As a lawyer and an attorney in the Los Angeles County Public Defender's Office, I have always considered myself to be strong, energetic and emotionally stable. But I know from first hand experience how it feels to suffer from the downward spiral of perinatal depression and anxiety.
In May 2003, I gave birth to a beautiful, healthy baby girl. I had a great pregnancy and a fantastic delivery, and then a week after my daughter was born, I stopped being able to sleep, eat or bring a thought to its conclusion. I called my doctor for help because I didn’t realize what was happening to me. He told me that I was a Type A attorney who just needed to relax. He simply prescribed sleeping medication and failed to refer me for further evaluation. From that point on, my decline was very steep and quick. I was crying hysterically. I slept for 2 hours a night for 4 nights, leaving me feeling that I wanted to end my life.
I struggled with depression and anxiety over the next four months. For three of those months, I was suicidal. I did not want to continue to live my life the way I was living it. I spent a total of 3 weeks in a psychiatric hospital, was prescribed medication and participated in individual and group therapy. Together, these things helped me climb very slowly towards mental health wellness.
Once my recovery reached a somewhat stable plateau, I realized that my marriage was strained as a result of my postpartum depression. The one-way support from my husband left him without any permission or resources that he needed while weathering this unexpected storm. With months of couples’ counseling, we were able to strengthen our bond.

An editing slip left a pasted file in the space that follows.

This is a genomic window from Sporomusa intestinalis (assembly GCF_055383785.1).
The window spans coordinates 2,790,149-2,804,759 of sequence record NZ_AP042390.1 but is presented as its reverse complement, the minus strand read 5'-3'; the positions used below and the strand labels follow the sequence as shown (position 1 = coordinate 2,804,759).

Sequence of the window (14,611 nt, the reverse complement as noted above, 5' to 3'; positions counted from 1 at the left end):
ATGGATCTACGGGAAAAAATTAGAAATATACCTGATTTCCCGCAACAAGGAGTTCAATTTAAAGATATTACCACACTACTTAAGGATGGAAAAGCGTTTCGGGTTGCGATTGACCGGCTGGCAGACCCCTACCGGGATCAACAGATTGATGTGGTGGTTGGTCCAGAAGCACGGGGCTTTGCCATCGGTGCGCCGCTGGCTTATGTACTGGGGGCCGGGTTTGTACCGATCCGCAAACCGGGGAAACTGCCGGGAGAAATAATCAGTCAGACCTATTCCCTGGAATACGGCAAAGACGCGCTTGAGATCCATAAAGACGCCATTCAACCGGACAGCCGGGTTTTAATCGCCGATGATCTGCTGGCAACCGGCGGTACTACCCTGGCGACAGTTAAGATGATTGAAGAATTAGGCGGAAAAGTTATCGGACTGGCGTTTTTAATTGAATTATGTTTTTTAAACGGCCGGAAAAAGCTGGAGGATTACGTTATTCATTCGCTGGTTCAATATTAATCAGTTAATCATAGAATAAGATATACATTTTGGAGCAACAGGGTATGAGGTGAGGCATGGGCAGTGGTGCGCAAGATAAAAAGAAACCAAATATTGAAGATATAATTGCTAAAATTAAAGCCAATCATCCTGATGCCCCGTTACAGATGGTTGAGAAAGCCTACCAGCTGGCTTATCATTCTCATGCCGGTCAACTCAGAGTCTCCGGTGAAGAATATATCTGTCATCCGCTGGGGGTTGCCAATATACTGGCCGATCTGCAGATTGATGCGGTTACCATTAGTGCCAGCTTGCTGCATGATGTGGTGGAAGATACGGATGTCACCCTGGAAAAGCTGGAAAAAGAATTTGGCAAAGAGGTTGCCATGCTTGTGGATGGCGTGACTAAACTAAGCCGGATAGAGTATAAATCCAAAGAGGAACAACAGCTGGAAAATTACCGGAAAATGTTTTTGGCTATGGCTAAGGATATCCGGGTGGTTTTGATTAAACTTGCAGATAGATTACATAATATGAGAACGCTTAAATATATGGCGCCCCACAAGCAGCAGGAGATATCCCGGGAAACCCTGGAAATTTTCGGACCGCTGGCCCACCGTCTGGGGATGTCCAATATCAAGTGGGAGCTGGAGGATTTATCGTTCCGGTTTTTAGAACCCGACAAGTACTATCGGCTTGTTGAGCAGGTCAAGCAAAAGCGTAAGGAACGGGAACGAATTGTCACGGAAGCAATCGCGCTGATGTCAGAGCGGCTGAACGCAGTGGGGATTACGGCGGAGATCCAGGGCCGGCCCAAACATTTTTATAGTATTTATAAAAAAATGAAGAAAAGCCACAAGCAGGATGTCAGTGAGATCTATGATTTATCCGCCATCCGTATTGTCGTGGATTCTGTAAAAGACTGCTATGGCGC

Eventually, I made a full recovery. My recovery was made possible with the help of my supportive husband, family and friends. My family event pooled their resources and hired a live-in nanny for over three months. Reflecting upon my experience, I realized that locating resources specifically for women with perinatal depression is no easy task. Also, there aren't many mental health professionals that know much about postpartum depression. I was living in a major metropolitan area, and my cousin had to drive me out of town for my group therapy appointments. If these services weren't available in Los Angeles, where were they going to be?
I began volunteering with Postpartum Support International (PSI), a national organization for women suffering from perinatal mood and anxiety disorders, in order to do something to help others. I started as a phone support volunteer and eventually served a three-year term on PSI’s Board of Directors. Talking to women and their families, I discovered there was this reoccurring theme of women suffering and there being little support for them. I wanted be a change agent: to help provide something locally that wasn't there for me when I needed it. That is why I founded the Los Angeles County Perinatal Mental Health Task Force in 2007.
My daughter is my most precious gift, and I am filled with gratitude to be well for myself and to be emotionally available and totally connected to her. Whatever it is that you need to do to be well, do it; seeking treatment doesn't make you a weak person, it makes you stronger.